The Knesset plenum passed on Tuesday a bill requiring that women be represented on a committee responsible for appointing Israel's rabbinical judges.
The legislation, which ensures that at least four women sit on the panel, was approved in second and third readings during a tumultuous Knesset session that began on Monday night and concluded in the early hours of Tuesday.
Each of the Knesset's ultra-Orthodox members presented reservations over the bill, with many lawmakers taking advantage of the half-hour time slot they were allotted on the floor to voice their objections in an attempt at a filibuster.
The committee tasked with naming rabbinical judges has up until now consisted of ten members: the justice minister (who chairs the panels), another government minister, two Knesset members, Israel's two chief rabbis, two judges from the Supreme Rabbinical Court and two representatives of the Bar Association. During the previous parliamentary term, the panel was all-male.
As per the new law, the committee will be expanded to 11 members, and will include at least four women: a minister, a Knesset member, a representative of the Bar Association and a rabbinical advocate appointed by the justice minister.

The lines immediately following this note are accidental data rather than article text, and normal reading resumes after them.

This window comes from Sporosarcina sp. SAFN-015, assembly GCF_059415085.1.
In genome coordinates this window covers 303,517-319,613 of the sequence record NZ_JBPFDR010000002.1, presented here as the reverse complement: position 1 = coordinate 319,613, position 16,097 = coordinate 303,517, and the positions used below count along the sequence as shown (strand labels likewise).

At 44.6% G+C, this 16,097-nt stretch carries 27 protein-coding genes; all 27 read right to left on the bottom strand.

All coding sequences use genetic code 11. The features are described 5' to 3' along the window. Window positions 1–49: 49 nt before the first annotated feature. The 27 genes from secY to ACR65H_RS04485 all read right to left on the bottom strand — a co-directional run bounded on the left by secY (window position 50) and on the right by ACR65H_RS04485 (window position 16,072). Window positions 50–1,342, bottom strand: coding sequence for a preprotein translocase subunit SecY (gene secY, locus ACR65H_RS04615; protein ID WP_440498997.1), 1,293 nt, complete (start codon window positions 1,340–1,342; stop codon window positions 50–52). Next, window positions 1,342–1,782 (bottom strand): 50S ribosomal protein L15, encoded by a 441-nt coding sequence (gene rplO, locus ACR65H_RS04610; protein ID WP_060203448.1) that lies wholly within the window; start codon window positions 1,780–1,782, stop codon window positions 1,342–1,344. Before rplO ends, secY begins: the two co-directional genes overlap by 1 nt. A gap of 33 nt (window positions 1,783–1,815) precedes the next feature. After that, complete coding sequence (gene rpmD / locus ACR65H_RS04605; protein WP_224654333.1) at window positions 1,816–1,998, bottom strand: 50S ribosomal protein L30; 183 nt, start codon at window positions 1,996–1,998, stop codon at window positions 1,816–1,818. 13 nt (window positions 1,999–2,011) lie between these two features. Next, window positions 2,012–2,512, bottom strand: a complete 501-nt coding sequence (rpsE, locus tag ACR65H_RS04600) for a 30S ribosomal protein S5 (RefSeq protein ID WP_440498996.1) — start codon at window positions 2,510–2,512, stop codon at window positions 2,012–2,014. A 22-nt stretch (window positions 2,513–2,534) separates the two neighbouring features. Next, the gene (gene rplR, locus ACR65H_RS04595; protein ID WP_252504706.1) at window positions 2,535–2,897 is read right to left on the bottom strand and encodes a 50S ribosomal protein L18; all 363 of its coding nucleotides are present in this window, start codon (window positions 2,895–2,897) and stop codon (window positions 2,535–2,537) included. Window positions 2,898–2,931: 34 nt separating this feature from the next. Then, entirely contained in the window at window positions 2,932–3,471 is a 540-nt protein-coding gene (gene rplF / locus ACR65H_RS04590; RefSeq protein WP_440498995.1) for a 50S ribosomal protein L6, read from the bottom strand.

"The new law mends the twisted reality in which men are the only ones deciding on issues that mainly influence the lives of women," said MK Zahava Gal-On (Meretz), who led the legislation alongside Knesset members Aliza Lavie (Yesh Atid) and Shuli Moalem (Habayit Hayehudi).
Last week, the Knesset chose its two representatives on the panel: MK Moalem, who represents the coalition, and MK Eli Yishai (Shas) of the opposition. Yishai defeated MK Merav Michaeli (Labor), who also contended for the spot. The ultra-Orthodox factions remain well-represented in the committee; the two officials from the Bar Association who were appointed to the panel are backed by the Haredim.
This legislation is the first bill proposed by individual Knesset members to be passed during the current parliamentary session.
According to MK Lavie, the law is a major step toward eliminating discrimination against women in the rabbinical court system.
The legislation "will lead to the appointment of rabbinical judges who are more moderate, more in tune, and are better integrated within the Israeli society of 2013," she said.
"This is another landmark in the long road toward the proper integration of women in public committees and decision-making agencies."
In 2011, Haaretz uncovered a backroom deal, which guaranteed attorney Yuri Guy-Ron the Haredi sector's support in his bid to become Bar Association chairman, if he agreed to violate the association's commitment to appoint a woman to the committee. As a result of the exposé, Knesset committees held discussions on the issue and a petition was submitted to the High Court of Justice, eventually leading to the proposal of the law.
Due to the process, the committee suspended its activity in 2011, resulting in a shortage of rabbinical judges.